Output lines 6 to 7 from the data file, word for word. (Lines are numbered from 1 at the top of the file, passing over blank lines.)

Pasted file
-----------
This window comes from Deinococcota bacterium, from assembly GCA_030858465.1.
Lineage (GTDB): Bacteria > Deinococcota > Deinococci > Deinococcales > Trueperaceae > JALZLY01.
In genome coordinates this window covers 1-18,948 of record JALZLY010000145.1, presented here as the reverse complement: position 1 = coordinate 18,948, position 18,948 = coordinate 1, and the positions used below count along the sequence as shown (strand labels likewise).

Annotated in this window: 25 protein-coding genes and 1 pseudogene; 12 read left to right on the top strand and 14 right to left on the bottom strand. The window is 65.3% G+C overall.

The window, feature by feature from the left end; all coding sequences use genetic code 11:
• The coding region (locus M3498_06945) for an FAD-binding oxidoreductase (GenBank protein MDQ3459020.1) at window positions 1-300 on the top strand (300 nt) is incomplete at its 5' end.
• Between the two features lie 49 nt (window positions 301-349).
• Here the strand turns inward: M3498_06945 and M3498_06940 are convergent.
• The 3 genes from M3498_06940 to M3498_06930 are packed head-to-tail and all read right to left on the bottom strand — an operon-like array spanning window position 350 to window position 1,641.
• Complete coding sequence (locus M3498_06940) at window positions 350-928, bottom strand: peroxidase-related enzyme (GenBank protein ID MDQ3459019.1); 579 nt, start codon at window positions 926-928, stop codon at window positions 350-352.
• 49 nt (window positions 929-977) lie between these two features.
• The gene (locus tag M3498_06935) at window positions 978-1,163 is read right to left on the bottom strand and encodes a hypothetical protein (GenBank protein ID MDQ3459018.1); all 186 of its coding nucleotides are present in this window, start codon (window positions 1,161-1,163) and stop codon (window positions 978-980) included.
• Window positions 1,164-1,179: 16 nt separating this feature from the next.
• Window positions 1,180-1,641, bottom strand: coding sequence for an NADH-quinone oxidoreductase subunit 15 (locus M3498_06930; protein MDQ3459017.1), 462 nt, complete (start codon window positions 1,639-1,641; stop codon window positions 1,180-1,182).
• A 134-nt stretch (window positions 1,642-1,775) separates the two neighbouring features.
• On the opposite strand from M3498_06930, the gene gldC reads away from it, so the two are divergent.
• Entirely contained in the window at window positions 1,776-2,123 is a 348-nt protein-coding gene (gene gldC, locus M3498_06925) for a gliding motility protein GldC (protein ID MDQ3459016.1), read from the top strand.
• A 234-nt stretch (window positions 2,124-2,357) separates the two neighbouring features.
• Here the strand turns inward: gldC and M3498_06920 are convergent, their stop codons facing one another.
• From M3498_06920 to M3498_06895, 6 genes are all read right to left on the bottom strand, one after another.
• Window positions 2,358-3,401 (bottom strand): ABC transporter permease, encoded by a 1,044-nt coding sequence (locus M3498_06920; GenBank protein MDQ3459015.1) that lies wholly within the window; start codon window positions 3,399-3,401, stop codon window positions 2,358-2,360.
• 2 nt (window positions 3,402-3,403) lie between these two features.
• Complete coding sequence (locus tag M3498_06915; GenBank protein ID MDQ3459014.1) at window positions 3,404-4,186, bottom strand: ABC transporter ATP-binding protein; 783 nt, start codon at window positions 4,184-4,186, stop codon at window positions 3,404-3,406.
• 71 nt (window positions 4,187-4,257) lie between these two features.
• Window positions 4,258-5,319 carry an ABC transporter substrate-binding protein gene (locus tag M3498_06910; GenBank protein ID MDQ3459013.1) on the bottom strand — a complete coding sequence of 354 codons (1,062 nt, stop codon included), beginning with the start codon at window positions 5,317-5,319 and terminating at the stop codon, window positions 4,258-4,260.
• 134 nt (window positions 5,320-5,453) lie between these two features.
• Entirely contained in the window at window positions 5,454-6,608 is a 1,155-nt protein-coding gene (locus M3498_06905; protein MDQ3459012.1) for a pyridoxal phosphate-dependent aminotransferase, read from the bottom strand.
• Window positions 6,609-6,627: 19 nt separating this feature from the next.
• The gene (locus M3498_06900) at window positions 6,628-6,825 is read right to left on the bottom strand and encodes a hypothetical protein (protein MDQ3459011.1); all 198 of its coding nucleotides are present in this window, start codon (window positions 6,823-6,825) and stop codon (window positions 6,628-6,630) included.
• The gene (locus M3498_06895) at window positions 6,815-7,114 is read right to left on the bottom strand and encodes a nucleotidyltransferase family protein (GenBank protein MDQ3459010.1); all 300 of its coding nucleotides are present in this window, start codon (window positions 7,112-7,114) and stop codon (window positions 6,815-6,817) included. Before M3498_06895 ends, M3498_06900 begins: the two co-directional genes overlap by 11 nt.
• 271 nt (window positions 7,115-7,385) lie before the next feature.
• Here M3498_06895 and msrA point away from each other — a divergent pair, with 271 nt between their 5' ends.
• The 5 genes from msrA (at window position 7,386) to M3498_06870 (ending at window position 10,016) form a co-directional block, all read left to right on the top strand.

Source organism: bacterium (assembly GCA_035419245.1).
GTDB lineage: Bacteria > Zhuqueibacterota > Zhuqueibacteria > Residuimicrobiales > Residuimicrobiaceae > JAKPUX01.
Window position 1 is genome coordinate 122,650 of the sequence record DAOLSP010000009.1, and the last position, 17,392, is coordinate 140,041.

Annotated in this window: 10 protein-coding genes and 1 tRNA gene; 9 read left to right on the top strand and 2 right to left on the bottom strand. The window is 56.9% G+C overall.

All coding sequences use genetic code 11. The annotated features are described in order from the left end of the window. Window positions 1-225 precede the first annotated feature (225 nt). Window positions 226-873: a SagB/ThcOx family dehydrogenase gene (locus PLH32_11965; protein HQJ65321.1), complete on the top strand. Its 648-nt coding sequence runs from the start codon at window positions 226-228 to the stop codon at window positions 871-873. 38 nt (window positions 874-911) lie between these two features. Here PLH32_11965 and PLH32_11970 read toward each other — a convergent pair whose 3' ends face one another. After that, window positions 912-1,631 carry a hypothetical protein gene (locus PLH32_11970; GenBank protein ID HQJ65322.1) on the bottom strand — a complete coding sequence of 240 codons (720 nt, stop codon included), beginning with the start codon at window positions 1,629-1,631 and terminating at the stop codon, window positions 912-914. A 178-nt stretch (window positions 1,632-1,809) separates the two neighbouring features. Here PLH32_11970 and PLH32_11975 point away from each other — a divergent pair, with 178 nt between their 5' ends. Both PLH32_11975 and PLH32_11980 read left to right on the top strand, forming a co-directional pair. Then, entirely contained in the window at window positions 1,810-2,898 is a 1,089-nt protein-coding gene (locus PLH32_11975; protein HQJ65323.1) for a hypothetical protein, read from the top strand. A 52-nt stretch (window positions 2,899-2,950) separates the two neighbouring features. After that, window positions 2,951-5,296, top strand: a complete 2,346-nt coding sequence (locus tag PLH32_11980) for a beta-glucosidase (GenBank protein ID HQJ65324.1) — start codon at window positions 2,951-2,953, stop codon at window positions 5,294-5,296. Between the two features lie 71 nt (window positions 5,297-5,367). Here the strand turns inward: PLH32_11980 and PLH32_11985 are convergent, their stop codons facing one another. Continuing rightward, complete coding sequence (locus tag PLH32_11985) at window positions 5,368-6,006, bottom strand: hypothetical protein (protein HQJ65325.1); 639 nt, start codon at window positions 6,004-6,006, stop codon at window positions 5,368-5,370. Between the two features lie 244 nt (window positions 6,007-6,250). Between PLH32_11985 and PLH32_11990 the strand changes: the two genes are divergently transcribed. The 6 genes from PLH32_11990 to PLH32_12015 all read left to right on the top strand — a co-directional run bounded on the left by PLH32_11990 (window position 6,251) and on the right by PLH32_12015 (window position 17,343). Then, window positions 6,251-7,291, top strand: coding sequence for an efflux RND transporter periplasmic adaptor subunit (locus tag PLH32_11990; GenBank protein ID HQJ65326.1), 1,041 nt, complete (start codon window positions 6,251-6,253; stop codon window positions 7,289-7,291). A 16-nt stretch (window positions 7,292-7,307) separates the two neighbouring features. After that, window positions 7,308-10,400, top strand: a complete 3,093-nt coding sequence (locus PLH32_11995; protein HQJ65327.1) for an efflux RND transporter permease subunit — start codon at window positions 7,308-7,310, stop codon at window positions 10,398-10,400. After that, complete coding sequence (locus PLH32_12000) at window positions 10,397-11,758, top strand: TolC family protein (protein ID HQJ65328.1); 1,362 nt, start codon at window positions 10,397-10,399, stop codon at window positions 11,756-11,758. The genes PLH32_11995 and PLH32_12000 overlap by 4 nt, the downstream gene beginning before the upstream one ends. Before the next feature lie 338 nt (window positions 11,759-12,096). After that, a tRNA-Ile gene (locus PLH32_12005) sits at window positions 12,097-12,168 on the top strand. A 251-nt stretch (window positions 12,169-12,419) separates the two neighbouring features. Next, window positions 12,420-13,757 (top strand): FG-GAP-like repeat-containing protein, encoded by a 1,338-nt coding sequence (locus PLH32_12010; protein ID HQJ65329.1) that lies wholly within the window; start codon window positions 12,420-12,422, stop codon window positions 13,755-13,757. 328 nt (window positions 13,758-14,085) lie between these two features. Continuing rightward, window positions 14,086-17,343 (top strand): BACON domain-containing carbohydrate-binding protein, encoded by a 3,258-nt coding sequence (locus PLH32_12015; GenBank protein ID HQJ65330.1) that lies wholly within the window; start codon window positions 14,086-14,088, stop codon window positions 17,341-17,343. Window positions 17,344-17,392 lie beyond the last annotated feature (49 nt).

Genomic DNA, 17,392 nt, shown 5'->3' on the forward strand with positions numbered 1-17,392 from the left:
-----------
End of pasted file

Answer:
• The coding region (locus M3498_06945) for an FAD-binding oxidoreductase (GenBank protein MDQ3459020.1) at window positions 1-300 on the top strand (300 nt) is incomplete at its 5' end.
• Between the two features lie 49 nt (window positions 301-349).